(photo credit: REUTERS)
Over the past few months the competition between Google and Facebook has become fierce. On one side of the arena is the Internet giant that feels as if the younger competitor is destroying the ground it built and the business environment it nurtured.
The move of talented young individuals from Google to Facebook, alongside the rising popularity of the world’s most popular social-networking website, led Google to launch Google+, a social network to compete with Facebook, which has attracted 20 million users within a few weeks.
A new front was opened in the struggle between the sides when Google this past weekend acquired PittPatt, which specializes in developing face-recognition technology. Google already acquired Neve Vision in 2006, which also operates in this field, and integrated this identification technology for tagging pictures and faces in Picasa. However, the acquisition of PittPatt is an additional source of strength and technology that will facilitate the integration of face recognition into profiles and photo albums on Google+. This was Google’s 100th acquisition.
Facebook did not sit by idly. Instead, it has integrated the face-recognition technology developed by Israeli start-up face.com into its photo-sharing capabilities. This will allow the 750 million users of this social network to tag and identify friends’ photos.
Founded in 2007, face.com has so far raised $6 million from Daniel Recanati, Rhodium and Yandex, Russia’s largest search-engine company.
The company’s founders are CEO Gil Hirsch, CTO Yaniv Taigman, chairman Moti Shniberg and Genesis Partners partner Eden Shochat. In the past, it was believed that the close cooperation between face.com and Facebook would lead to a buyout or an investment. But this has not yet taken place.
The acquisition of PittPatt took place a year after Google chairman Eric Schmidt announced that the company was wary about entering the facial-recognition field out of a concern for users’ privacy. What bothered Google then was not just the privacy issue, but the concern that while they were taking protective steps, their competition would capture most of the market share.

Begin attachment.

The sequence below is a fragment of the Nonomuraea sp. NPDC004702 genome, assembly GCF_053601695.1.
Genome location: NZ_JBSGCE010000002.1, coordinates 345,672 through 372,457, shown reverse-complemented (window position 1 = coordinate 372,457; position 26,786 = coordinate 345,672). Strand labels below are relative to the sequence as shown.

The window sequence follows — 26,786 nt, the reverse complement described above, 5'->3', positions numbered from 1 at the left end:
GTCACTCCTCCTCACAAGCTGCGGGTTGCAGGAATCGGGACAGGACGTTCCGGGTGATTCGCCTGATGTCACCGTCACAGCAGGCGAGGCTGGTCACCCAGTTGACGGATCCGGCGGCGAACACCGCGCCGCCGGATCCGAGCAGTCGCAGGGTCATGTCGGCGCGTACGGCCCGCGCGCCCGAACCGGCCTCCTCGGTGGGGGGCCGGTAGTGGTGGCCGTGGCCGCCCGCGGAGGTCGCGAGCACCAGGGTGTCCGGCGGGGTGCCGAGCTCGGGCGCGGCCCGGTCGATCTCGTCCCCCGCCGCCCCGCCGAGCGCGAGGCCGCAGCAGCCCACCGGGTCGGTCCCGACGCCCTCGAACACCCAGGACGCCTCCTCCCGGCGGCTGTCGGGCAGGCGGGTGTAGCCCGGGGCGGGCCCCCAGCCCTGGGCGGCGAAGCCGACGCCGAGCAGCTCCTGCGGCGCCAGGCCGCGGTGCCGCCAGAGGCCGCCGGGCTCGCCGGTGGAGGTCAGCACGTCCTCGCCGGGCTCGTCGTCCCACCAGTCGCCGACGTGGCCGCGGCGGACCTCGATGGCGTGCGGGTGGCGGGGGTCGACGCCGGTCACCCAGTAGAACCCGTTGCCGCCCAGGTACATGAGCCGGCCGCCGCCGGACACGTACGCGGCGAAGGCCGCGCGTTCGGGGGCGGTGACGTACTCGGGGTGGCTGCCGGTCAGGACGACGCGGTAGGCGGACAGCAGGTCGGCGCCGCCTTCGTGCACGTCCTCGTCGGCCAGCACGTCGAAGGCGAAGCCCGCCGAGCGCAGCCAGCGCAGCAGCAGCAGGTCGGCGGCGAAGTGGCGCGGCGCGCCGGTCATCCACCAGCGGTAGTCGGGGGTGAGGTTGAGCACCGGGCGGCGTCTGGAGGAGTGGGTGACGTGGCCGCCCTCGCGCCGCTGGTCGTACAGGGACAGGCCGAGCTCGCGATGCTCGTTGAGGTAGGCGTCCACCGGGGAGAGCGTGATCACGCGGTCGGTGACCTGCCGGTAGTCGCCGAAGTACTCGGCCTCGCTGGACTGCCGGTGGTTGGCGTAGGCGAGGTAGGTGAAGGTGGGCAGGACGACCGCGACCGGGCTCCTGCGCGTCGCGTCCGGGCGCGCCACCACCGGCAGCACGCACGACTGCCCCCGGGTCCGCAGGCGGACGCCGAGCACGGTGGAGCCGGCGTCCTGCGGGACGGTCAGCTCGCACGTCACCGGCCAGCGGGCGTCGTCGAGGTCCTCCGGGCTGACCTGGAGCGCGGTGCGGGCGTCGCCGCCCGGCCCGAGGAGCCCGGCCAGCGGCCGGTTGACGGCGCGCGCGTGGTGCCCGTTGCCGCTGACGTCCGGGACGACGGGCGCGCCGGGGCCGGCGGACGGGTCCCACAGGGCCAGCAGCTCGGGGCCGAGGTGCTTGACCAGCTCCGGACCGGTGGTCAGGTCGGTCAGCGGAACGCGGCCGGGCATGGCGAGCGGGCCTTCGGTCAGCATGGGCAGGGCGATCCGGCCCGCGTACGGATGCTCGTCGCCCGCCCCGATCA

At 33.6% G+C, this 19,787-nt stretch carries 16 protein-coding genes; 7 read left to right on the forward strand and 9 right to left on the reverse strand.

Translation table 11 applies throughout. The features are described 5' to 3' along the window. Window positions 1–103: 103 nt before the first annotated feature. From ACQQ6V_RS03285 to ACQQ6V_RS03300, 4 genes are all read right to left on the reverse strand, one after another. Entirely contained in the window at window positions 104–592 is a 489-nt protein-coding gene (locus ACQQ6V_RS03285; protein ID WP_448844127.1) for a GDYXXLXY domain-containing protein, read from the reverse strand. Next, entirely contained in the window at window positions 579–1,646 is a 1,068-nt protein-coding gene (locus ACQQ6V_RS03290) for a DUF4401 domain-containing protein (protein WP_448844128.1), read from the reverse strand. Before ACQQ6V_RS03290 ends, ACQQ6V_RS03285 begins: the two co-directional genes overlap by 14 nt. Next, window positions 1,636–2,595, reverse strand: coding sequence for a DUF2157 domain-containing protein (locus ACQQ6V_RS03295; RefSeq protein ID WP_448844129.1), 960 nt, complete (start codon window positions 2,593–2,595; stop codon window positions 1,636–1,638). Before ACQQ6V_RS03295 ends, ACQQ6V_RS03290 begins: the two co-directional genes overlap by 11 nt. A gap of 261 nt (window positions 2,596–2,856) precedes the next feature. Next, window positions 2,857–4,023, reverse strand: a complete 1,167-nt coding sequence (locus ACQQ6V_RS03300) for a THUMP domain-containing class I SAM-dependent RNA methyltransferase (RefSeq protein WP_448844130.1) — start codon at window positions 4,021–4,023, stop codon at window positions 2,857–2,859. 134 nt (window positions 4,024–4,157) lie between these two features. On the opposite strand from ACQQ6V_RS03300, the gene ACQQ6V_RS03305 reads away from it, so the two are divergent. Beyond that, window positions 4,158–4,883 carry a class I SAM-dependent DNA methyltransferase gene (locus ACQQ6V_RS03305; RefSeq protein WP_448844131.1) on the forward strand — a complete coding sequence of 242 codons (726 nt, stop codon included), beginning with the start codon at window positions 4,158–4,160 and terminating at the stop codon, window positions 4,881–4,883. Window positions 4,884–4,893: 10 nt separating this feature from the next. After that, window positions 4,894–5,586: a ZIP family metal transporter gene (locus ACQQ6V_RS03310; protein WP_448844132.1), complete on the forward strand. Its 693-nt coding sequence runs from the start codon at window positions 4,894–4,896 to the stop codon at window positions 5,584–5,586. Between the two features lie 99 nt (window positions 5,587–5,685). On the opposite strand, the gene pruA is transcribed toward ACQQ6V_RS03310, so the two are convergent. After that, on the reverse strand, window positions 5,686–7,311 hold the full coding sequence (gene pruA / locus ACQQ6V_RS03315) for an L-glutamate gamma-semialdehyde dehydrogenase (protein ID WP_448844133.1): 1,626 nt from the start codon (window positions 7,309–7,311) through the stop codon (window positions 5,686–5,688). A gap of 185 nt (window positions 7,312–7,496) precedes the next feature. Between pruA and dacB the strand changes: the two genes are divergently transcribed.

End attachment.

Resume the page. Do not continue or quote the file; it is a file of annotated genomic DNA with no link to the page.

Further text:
And this is exactly what the competition did. In the meantime, Facebook and Apple pounced on the sizzling field of face recognition, and Apple acquired Sweden-based Polar Rose for $30m. last fall. Facebook, as well as Yahoo!’s photo-management and -sharing application Flickr, use Polar Rose’s face-recognition application.
“There is not one mobile manufacturer that would not be interested in this type of technology,” Polar Rose CEO Carl Silbersky told the Financial Times
. “There are hundreds of millions of mobile phones with cameras. The mobile companies are looking for ways to encourage phone owners to use them, and this is one way.”
And so, as the race to become technologically equipped is at its height, the question arises: Were Schmidt’s concerns over users’ privacy real?
We can also ask this about developments in Israel. And if we judge by a joint venture between face.com, Coca-Cola Israel and the advertising agency Idealogic, the answer is that young social-network users are not bothered.
As part of Coca-Cola’s summer events, the three companies launched a “Like” machine based on a camera that recognizes users’ faces. After the initial photo, the machine recognizes the person, so that a quick glance at the camera is enough to “check in” and post the photo on Facebook users’ personal wall.
If these young people are standing in line at the Like machine of their own free will and sharing their facial features with a commercial company such as Coca-Cola, it appears that the time is ripe for the struggle between technology companies over control of the facial-recognition technologies to continue.